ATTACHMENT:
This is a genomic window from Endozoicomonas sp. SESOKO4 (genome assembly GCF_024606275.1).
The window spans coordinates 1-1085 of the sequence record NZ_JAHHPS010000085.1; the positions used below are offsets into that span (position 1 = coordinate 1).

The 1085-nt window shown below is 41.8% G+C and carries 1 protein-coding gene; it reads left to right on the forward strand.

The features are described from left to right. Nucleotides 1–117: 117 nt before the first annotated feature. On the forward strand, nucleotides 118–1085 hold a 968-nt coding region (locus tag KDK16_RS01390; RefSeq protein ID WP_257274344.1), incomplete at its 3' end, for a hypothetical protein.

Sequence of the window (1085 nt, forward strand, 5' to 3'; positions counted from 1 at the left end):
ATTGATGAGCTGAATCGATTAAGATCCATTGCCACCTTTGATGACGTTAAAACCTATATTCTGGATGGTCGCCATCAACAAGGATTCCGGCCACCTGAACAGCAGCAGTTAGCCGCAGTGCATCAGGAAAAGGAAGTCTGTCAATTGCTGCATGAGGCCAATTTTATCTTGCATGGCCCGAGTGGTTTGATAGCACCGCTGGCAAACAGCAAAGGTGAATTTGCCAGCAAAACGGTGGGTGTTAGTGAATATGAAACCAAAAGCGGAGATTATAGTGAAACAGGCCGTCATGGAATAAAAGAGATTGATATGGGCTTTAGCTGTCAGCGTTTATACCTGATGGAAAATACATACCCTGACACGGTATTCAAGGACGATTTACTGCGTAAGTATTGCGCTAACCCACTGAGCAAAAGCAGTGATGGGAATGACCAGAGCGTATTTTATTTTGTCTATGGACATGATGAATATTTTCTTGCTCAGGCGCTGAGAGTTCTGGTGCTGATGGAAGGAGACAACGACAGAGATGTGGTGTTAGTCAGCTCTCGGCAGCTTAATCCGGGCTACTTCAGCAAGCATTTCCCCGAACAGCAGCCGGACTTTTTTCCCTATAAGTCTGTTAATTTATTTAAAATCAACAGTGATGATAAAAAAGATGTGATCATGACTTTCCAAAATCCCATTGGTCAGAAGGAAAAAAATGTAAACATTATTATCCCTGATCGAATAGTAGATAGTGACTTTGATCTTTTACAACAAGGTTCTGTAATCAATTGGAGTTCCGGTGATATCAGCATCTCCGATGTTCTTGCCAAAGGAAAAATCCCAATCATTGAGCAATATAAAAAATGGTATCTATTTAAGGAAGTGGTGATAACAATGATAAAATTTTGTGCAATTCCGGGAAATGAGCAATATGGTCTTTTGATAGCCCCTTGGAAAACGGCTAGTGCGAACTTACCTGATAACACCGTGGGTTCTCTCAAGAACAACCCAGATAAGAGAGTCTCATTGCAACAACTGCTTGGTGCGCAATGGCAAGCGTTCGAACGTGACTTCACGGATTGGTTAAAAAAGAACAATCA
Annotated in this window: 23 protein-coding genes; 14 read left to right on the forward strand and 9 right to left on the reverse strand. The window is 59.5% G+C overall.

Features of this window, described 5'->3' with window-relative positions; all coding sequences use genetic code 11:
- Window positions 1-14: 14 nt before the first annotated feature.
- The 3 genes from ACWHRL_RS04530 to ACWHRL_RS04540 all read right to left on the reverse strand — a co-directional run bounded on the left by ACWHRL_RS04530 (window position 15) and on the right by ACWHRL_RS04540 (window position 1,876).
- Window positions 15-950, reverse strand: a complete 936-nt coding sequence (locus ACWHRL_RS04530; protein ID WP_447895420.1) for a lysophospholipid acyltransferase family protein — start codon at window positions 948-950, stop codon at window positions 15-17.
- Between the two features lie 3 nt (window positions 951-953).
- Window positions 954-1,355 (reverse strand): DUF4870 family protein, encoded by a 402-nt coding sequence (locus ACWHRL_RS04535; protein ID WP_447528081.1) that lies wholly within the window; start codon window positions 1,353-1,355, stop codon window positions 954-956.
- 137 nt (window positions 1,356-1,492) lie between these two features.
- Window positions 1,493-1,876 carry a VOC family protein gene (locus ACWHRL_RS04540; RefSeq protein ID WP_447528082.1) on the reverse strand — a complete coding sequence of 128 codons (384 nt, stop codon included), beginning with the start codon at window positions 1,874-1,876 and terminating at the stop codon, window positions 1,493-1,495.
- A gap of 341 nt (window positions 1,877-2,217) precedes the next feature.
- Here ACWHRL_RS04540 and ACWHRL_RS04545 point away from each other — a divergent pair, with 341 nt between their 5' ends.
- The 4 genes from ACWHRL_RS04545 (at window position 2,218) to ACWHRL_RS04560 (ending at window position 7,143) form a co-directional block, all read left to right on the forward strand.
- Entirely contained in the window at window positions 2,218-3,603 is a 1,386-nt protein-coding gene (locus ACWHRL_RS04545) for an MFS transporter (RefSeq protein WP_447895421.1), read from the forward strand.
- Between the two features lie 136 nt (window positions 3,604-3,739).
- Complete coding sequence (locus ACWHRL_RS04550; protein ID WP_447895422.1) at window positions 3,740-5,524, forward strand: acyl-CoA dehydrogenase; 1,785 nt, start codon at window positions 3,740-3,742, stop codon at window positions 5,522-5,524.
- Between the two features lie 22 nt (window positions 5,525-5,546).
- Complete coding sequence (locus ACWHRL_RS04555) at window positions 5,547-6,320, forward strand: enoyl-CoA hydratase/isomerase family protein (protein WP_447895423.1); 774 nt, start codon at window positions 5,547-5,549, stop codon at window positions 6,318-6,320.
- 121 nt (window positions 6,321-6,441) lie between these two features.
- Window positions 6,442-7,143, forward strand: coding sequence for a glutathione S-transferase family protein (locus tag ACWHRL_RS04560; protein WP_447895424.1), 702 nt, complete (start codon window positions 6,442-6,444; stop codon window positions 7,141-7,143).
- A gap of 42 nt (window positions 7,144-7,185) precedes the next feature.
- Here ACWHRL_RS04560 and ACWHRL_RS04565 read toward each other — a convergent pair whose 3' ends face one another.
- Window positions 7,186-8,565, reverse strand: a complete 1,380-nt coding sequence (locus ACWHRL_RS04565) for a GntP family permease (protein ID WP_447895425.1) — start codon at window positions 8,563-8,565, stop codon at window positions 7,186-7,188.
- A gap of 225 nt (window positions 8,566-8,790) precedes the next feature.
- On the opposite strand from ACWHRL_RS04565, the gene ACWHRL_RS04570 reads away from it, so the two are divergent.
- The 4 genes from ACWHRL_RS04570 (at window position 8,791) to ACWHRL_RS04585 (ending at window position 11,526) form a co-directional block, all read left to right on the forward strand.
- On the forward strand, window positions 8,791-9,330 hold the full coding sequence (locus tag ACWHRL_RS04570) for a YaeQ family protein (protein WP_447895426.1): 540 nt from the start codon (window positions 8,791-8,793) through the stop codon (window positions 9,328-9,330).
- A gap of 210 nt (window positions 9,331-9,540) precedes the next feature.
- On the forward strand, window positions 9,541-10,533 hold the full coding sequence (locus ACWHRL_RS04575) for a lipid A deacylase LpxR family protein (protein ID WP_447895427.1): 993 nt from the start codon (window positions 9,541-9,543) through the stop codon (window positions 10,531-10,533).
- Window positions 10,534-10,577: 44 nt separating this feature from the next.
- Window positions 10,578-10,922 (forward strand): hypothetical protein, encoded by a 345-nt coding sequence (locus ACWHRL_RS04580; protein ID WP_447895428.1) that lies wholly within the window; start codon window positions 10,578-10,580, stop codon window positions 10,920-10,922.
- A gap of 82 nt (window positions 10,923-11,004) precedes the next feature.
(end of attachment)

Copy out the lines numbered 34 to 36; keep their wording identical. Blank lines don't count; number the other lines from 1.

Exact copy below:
- On the forward strand, window positions 9,541-10,533 hold the full coding sequence (locus ACWHRL_RS04575) for a lipid A deacylase LpxR family protein (protein ID WP_447895427.1): 993 nt from the start codon (window positions 9,541-9,543) through the stop codon (window positions 10,531-10,533).
- Window positions 10,534-10,577: 44 nt separating this feature from the next.
- Window positions 10,578-10,922 (forward strand): hypothetical protein, encoded by a 345-nt coding sequence (locus ACWHRL_RS04580; protein ID WP_447895428.1) that lies wholly within the window; start codon window positions 10,578-10,580, stop codon window positions 10,920-10,922.